Over the centuries, gradual advancements and sudden breakthrough in building technology have transformed architecture to respond to a variety of novel human needs while at the same time stimulating new ones. After the great transformations of the 19th and early 20th century, however, innovations in building technology have stalled. More in general, in the second half of the 20th century, the pace of innovation has consistently slowed down, even though sectors like ICTs had rapidly grown (Gordon, 2017), significantly changing our daily lives and transforming our cultures. As a result, technological development is seemingly creating more opportunities than in the past if we observe the ever-changing technology-driven design and building practice.
Despite a growing literature dealing with the “social construction of technology” (Bijker, Hughes, Pinch, & Douglas, 2012) and the recent launch of a comprehensive and ambitious projects like the New European Bauhaus (European Commission, Joint Research Centre, 2021), the disciplinary debate on the relationship between technology and culture in architectural theory and practice appears to languish, as this interrelation is often neglected, or worse, seen in oppositional terms. For these reasons, we agree with Katie Lloyd Thomas’ warning about those positions that merely consider the question of technology(-ies) in technical terms and enhance the division between conceptual form-finding and its materialisation: “The very method we use to develop architectural proposals – orthographic drawings – describes only form, and relegate material to the empty spaces between the lines” (Thomas, 2007, p. 2). To this point, we would also like to restate the situatedness of technology within a specific cultural context through its interaction with the local environment in agreement with David Leatherbarrow and Mohsen Mostafavi’s (2002) call for a counter-reaction to the comprehensive propensities of technological objects.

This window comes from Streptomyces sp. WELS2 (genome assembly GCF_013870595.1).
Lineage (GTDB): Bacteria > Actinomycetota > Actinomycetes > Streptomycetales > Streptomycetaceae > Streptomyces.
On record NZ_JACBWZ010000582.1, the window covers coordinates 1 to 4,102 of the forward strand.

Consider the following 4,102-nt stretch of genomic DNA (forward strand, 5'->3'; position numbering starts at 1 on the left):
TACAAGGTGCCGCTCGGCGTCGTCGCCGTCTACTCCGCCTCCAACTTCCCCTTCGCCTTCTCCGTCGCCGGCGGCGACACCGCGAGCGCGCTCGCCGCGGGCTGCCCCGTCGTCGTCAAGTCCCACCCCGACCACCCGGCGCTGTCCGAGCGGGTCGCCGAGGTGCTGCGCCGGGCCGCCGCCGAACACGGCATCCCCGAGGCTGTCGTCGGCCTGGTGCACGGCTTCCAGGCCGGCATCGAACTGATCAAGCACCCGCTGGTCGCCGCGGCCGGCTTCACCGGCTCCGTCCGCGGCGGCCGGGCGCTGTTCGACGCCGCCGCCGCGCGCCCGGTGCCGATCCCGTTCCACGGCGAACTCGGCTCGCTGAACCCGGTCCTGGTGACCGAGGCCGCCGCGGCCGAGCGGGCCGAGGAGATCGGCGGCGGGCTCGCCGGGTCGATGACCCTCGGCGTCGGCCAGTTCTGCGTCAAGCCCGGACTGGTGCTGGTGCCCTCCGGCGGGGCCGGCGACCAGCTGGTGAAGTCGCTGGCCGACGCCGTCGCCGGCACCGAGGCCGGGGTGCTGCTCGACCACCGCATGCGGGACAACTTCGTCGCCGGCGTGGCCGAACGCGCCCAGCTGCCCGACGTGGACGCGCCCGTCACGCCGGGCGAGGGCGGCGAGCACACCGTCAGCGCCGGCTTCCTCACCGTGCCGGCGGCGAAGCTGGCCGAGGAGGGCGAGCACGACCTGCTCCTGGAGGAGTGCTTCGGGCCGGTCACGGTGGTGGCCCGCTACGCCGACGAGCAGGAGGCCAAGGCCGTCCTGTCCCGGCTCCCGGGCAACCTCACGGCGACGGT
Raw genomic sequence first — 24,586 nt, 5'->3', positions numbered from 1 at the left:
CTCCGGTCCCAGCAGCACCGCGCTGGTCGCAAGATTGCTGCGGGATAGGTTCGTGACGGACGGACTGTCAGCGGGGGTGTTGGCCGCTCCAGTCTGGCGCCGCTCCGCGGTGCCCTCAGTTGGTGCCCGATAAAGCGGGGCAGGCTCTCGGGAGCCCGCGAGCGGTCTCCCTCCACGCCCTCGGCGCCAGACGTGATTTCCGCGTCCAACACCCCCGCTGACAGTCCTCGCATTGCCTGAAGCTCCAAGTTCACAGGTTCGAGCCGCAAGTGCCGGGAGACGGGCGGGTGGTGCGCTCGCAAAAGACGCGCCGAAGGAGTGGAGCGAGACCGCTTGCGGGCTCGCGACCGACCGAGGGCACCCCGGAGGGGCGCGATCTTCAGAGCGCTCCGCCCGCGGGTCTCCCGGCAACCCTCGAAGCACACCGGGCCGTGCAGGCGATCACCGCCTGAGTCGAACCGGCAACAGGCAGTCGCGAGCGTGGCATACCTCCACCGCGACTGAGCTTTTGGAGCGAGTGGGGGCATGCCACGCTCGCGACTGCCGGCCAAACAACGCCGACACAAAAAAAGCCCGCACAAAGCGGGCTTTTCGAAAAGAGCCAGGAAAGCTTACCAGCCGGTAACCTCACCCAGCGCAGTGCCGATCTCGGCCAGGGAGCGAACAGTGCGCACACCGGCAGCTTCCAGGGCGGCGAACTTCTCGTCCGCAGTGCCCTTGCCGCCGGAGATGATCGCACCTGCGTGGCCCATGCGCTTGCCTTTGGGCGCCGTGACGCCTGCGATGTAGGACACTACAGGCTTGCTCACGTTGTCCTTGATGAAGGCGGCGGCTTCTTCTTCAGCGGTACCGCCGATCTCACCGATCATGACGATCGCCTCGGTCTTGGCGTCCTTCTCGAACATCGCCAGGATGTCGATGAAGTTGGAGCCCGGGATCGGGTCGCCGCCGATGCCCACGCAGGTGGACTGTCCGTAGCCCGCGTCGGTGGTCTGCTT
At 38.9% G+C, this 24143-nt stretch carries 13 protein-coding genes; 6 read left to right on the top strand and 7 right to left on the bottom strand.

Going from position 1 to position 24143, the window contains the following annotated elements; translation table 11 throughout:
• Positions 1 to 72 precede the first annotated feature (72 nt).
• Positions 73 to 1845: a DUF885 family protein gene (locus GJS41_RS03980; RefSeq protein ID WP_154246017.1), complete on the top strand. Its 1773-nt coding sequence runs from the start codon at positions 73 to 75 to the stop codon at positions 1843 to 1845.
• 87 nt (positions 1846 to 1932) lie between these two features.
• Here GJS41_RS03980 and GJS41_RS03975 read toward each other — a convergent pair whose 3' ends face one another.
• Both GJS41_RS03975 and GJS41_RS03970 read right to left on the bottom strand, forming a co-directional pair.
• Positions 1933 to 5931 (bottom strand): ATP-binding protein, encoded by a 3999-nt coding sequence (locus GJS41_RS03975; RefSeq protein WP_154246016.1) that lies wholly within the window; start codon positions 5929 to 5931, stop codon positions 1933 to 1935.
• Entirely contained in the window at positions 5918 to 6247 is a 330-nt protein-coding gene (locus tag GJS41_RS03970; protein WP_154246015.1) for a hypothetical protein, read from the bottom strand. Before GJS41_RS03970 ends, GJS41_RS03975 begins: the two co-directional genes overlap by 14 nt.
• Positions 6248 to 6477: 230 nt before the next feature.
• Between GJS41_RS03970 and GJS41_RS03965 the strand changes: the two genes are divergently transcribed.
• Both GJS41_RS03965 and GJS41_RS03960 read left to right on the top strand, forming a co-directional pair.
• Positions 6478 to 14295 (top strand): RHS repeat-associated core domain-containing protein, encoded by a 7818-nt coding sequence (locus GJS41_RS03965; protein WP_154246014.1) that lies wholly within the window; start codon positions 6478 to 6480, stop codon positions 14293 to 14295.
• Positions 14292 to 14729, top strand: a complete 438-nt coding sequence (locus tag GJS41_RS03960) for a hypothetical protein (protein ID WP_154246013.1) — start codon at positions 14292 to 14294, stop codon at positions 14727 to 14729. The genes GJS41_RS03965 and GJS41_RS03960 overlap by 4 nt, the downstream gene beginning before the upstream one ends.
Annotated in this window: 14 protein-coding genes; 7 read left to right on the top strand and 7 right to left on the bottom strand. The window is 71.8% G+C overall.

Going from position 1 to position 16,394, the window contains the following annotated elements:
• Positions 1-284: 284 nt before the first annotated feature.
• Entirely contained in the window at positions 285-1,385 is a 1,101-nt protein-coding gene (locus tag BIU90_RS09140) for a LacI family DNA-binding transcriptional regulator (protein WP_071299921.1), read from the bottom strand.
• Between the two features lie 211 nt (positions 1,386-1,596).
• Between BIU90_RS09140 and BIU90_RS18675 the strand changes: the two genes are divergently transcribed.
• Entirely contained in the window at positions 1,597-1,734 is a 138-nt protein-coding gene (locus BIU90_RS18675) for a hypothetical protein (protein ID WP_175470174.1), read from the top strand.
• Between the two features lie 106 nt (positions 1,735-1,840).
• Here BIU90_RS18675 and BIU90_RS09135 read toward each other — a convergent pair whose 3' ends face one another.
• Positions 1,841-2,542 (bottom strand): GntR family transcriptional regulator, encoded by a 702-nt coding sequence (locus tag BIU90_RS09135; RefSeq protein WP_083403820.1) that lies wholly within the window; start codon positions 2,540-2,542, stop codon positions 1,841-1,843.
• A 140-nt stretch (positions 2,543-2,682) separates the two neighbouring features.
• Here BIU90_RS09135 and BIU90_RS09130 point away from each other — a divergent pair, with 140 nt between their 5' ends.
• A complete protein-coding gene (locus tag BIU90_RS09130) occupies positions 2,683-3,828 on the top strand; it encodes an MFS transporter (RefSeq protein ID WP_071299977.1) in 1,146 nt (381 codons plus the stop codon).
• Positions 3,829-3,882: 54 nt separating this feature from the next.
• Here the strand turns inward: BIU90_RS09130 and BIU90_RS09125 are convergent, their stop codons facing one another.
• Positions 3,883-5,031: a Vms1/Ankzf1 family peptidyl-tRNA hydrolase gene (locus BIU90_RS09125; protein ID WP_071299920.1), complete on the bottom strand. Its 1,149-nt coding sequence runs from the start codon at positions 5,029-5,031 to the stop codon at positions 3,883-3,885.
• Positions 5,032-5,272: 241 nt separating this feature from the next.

To put forward a concrete example, the upcoming demolition of one of the Metabolist masterpieces, the Nakagin Capsule Tower (1970-72) designed by Kisho Kurokawa, offers multiple points for consideration. For this Symposium, the case is remarkable for reminding us once again about the connections between culture and technology, as the Metabolist’s theoretical appraisal of technology was specifically rooted in the local context of Japan with an explicit reference to the traditional construction system used in the Ise Shrine. It is thus becoming an urgent task to investigate to what extent building technology, while inevitably shaping the design production, enhances and incorporates cultural/social/economic conditions grounded in a specific context. Such research may develop according to multiple perspectives. The first one entails how contemporary architecture reflects this mutual relationship; secondly, it could be relevant to explain how designers have tried to and succeeded in incorporating technological conditions and solutions according to multifaceted contextual constraints; finally, assuming a more theoretical approach, it is worth questioning how we can further develop a fertile dialogue among these dimensions.